laughingmaniacally.jpg

As others have said, I doubt the Russians are gonna give away all their trade secrets, but it'll help to draw up better scenarios for fighting against each other.

Would love to see Japanese F-2s and F-15s compete against the Raptor. Maybe if Mitsubishi makes its 5th Gen stealth fighter, maybe we might have a head to head. Who knows.

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Who cares when it flew. MiG-29 was designed to combat against F-16, if you think otherwise, then you are obviously going against everything *actual* MiG-29 engineers has ever said, or Soviet policy. I for one claim it was designed to combat against Aurora, prove i am wrong. :rolleyes:

Also, MiG-29 was designed to fight F-16 of early blocks. Comparing MiG-29 9.12/9.13 to Block 52 F-16 is outright silly, but then again i just saw comparing between Su-27 and F-22, so i am not sure how to define word "silly" anymore. If you don't think MiG-29 could battle F-16, that is fine, we have different opinions there.

I am sorry, but here you just show outright ignorance towards a plane you can't even write correctly.

PS: And please, point out what ideas was stolen from YF-17. Man, i have seen some ridiculous stuff said on ARC forum, but list just keeps growing...

Speaking of writing correctly, are your posts written in code?

It was no secret when the Mig-29 was discovered it was thought it was developed from technology from the YF-17 program.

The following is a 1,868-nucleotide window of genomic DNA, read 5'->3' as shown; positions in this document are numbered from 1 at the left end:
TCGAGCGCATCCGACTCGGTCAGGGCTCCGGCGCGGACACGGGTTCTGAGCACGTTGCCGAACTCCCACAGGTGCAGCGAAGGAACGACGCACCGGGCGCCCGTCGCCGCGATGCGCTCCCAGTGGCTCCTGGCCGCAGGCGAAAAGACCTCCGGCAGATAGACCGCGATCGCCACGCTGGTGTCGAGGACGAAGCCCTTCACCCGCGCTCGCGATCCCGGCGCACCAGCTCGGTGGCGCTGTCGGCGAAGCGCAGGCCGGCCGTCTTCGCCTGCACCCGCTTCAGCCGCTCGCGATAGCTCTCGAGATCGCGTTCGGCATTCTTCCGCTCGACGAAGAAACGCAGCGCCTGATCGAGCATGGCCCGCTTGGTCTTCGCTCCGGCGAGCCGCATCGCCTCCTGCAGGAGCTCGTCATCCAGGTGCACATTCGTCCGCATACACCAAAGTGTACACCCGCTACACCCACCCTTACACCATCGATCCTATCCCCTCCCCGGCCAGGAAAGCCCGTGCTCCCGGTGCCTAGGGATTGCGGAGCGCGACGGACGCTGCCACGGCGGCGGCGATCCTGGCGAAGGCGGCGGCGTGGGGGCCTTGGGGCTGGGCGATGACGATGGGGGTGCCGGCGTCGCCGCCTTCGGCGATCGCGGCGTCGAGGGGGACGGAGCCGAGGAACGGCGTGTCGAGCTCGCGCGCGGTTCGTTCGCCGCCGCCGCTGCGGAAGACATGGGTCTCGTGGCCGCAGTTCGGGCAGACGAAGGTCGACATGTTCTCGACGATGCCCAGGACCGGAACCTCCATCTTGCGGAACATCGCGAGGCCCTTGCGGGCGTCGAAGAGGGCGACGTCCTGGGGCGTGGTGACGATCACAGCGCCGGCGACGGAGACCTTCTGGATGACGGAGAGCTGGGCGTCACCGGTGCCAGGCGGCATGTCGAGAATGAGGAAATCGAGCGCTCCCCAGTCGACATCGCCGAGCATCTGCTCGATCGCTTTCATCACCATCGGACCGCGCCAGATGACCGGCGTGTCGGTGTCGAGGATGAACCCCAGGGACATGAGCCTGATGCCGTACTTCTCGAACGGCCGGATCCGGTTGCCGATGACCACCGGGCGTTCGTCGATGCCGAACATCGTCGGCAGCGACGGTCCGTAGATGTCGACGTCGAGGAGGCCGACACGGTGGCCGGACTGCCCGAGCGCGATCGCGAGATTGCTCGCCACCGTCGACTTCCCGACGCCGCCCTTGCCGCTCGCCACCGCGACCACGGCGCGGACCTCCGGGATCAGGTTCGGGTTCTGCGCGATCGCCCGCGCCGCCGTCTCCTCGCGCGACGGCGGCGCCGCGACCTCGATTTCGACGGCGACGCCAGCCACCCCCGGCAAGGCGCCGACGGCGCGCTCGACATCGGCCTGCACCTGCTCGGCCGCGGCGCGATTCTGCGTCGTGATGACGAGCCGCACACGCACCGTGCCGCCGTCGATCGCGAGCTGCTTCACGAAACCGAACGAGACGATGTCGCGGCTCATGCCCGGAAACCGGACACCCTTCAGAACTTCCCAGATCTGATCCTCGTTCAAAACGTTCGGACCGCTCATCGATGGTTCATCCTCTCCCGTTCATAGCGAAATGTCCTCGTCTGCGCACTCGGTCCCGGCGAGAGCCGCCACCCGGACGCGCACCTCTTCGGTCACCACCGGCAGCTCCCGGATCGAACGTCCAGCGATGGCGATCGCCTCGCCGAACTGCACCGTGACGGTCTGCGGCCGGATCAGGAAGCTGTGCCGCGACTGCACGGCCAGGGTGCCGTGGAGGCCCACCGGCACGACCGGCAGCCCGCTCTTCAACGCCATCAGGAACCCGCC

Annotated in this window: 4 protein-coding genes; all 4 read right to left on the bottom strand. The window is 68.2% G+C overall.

The rest of your post is written in code and I don't care to decipher it. Ironic that you stated I couldn't write correctly.

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The Royal Malaysian Air Force (RMAF), or in Malay, Tentera Udara DiRaja Malaysia (TUDM) is operator of both the M-29 and F/A-18D. The MiG-29N/NUB was acquired in 1995 in the air superiority role and the F/A-18D Hornet in 1997 to provide an all weather interdiction capability.

In 2011, the TUDM gave Boeing a contract to upgrade the 18D with new avionics suit, similar to the Swiss and Finland just did. It is likely that the 18D will be in TUDM inventory for many more years.

In 2009, the TUDM anounced that all MIG-29N would be retired in end of 2010 due to unsustainable cost to keep them flying. The decision was reversed in 2010 due to internal political pressure. The MIG-29N will keep flying until TUDM decide on the new MRCA purchase, likely in 2014.

An interesting tale of 2 airplanes.

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It has recently come to light that the F-15, F-16, F-18, Su-27, MiG-29, and the F-22 were all copied from the Avro Arrow. The MiG-25 was copied from a barn, and the B-52 was a copy of a WWII Japanese Telephone Pole Support.

So nyah. :monkeydance:

Alvis 3.1

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It has recently come to light that the F-15, F-16, F-18, Su-27, MiG-29, and the F-22 were all copied from the Avro Arrow. The MiG-25 was copied from a barn, and the B-52 was a copy of a WWII Japanese Telephone Pole Support.

So nyah. :monkeydance:

Alvis 3.1

HAHAHA!!!

I will back up all of Alvis' comments from my large collection of self written aircraft history volumes. (volume 1-999 available...vol 1000 coming soon)

Sean